Afghanistan: Ticks with CCHF Virus?

Sara Carter of The Washington Times has an exclusive on a rare virus found in Afghanistan (Rare virus poses new threat to troops | Nov 6, 2009):

“U.S. military officials sent a medical team to a remote outpost in southern Afghanistan this week to take blood samples from members of an Army unit after a soldier in the unit died from an Ebola-like virus.”

The report says that Sgt. Robert David Gordon, 22, from River Falls, Ala., died Sept. 16 from what turned out to be Crimean-Congo hemorrhagic fever after he was bitten by a tick. Read the whole thing here.

According to the CDC, the Crimean-Congo hemorrhagic fever (CCHF) is caused by infection with a tick-borne virus (Nairovirus) in the family Bunyaviridae. The disease was first characterized in the Crimea in 1944 and given the name Crimean hemorrhagic fever. It was then later recognized in 1969 as the cause of illness in the Congo, thus resulting in the current name of the disease.

Symptoms according to the CDC factsheet:

The onset of CCHF is sudden, with initial signs and symptoms including headache, high fever, back pain, joint pain, stomach pain, and vomiting. Red eyes, a flushed face, a red throat, and petechiae (red spots) on the palate are common. Symptoms may also include jaundice, and in severe cases, changes in mood and sensory perception. As the illness progresses, large areas of severe bruising, severe nosebleeds, and uncontrolled bleeding at injection sites can be seen, beginning on about the fourth day of illness and lasting for about two weeks.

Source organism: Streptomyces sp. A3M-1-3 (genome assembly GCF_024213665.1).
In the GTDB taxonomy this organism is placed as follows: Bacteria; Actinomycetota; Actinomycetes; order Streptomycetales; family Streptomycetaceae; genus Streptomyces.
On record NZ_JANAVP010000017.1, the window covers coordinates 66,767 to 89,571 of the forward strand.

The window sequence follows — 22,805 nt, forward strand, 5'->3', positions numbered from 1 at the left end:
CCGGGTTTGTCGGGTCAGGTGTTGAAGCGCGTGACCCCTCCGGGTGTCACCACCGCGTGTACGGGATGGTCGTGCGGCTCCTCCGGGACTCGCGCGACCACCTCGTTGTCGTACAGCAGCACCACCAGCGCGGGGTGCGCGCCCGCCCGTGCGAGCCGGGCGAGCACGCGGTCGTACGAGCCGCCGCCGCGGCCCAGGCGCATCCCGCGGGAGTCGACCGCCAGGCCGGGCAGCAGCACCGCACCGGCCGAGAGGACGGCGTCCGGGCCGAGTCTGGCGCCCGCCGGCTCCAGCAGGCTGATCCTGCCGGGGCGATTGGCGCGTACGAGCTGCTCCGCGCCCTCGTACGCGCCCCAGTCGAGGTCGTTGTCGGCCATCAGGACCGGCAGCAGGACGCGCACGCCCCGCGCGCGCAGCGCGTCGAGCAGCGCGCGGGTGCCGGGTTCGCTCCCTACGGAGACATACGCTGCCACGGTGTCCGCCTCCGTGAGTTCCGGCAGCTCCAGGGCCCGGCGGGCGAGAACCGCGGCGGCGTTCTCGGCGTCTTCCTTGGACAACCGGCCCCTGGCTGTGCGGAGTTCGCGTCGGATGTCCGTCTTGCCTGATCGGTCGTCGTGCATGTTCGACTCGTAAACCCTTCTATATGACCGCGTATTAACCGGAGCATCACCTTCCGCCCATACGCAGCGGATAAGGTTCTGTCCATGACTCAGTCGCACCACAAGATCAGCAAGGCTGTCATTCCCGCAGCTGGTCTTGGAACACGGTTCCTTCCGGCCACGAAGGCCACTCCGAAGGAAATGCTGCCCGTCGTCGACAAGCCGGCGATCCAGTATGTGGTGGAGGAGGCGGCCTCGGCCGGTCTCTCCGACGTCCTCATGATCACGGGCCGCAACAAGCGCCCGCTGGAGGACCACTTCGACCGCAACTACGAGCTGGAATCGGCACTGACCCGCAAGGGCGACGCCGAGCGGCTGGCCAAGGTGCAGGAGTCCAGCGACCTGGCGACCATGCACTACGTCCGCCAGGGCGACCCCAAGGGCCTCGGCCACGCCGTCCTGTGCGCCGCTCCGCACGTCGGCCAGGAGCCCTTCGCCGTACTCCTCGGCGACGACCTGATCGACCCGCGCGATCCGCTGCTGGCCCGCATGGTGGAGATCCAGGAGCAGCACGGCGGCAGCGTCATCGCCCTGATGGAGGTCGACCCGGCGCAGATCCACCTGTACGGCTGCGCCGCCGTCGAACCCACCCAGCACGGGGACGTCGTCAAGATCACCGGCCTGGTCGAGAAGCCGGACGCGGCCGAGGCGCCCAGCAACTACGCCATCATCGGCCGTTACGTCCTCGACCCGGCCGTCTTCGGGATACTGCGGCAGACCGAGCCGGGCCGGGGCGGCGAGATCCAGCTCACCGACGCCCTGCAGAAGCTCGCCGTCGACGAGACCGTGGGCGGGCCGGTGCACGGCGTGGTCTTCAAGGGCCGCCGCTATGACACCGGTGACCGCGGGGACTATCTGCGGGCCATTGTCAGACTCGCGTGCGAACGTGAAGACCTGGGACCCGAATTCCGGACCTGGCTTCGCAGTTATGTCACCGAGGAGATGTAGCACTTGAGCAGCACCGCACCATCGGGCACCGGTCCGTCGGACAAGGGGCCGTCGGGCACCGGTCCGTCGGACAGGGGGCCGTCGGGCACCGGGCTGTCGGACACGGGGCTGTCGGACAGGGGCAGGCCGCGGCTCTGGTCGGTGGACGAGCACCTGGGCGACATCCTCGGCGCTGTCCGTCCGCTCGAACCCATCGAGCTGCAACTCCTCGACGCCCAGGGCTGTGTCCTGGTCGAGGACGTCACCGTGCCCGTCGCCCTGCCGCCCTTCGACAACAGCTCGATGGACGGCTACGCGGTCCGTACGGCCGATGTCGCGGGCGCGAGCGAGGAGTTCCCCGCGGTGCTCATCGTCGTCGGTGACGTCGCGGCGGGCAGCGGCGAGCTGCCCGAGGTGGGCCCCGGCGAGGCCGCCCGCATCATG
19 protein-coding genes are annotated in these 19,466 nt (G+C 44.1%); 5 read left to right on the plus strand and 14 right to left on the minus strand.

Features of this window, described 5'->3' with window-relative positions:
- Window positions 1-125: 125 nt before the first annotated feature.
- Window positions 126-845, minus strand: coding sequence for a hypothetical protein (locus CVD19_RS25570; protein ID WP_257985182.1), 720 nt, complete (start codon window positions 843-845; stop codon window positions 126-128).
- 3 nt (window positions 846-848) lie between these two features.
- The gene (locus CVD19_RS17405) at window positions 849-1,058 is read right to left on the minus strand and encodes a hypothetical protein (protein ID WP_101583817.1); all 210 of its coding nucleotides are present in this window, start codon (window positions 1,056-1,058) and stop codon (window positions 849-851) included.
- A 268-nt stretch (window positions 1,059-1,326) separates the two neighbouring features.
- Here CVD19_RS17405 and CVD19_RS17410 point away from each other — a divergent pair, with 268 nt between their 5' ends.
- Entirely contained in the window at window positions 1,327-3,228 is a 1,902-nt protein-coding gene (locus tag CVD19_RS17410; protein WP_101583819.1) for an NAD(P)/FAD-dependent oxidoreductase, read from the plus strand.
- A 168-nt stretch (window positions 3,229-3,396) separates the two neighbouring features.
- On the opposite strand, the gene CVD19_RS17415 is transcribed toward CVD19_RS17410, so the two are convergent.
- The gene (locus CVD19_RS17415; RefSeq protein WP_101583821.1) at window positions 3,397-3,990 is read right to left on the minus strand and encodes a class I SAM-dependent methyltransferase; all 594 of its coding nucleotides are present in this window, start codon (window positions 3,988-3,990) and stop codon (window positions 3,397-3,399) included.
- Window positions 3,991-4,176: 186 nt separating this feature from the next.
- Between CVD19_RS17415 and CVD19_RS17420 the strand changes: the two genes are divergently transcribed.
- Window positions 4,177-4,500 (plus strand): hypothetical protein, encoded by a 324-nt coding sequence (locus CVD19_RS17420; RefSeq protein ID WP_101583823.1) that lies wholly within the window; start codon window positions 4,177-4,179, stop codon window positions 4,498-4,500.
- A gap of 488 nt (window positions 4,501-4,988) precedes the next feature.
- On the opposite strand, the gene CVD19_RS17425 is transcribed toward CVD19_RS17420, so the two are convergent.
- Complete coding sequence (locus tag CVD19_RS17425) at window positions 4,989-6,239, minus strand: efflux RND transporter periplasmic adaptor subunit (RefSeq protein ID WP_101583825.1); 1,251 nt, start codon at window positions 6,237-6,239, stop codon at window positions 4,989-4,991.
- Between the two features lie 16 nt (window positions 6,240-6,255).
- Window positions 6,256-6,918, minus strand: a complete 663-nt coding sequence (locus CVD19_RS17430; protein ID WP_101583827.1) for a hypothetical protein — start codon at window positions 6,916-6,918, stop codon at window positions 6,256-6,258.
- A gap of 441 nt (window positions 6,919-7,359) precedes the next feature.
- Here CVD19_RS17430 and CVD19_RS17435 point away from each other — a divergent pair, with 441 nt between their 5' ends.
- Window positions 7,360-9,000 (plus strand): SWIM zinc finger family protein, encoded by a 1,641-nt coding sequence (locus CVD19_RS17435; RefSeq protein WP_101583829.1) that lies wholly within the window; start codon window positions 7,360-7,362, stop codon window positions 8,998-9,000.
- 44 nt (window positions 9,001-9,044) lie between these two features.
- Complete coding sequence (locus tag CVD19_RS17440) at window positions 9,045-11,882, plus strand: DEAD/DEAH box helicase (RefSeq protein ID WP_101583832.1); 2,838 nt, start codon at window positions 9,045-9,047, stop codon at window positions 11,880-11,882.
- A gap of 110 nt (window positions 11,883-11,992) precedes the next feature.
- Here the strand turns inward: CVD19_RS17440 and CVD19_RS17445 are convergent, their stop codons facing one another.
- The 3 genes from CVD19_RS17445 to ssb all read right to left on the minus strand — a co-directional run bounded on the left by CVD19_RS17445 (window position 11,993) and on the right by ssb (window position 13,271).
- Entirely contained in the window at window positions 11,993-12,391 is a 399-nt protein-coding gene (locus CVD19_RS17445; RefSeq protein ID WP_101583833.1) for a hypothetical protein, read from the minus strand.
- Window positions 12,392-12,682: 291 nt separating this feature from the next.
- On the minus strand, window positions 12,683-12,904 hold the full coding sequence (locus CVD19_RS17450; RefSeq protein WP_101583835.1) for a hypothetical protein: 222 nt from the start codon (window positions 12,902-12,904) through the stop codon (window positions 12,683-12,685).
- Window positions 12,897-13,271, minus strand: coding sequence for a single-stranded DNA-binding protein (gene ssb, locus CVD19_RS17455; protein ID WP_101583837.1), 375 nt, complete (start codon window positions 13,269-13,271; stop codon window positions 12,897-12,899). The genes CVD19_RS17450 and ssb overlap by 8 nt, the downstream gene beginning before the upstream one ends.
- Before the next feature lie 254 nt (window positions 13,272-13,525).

The CDC also says:

  • There is no safe and effective vaccine widely available for human use.
  • Fatality rates in hospitalized patients have ranged from 9% to as high as 50%.
  • Insect repellants containing DEET (N, N-diethyl-m-toluamide) are the most effective in warding off ticks.

The WHO info on CCHF indicates that the length of the incubation period for the illness appears to depend on the mode of acquisition of the virus. Following infection via tick bite, the incubation period is usually one to three days, with a maximum of nine days. The incubation period following contact with infected blood or tissues is usually five to six days, with a documented maximum of 13 days.

This is actually not the first time that CCHF was found in Afghanistan. According to the Federation of American Scientists, 41 deaths
from “a form of hemorrhagic fever”were reported in eastern Afghanistan in 2002. In August 2008, the WHO reported a total of 19 CCHF cases with 5 deaths in the Herat region. Click here for info on previous CCHF outbreaks in the area from the International Society for Infectious Disease.

If you’re heading out that way, don’t forget to pack some DEET insect repellants.

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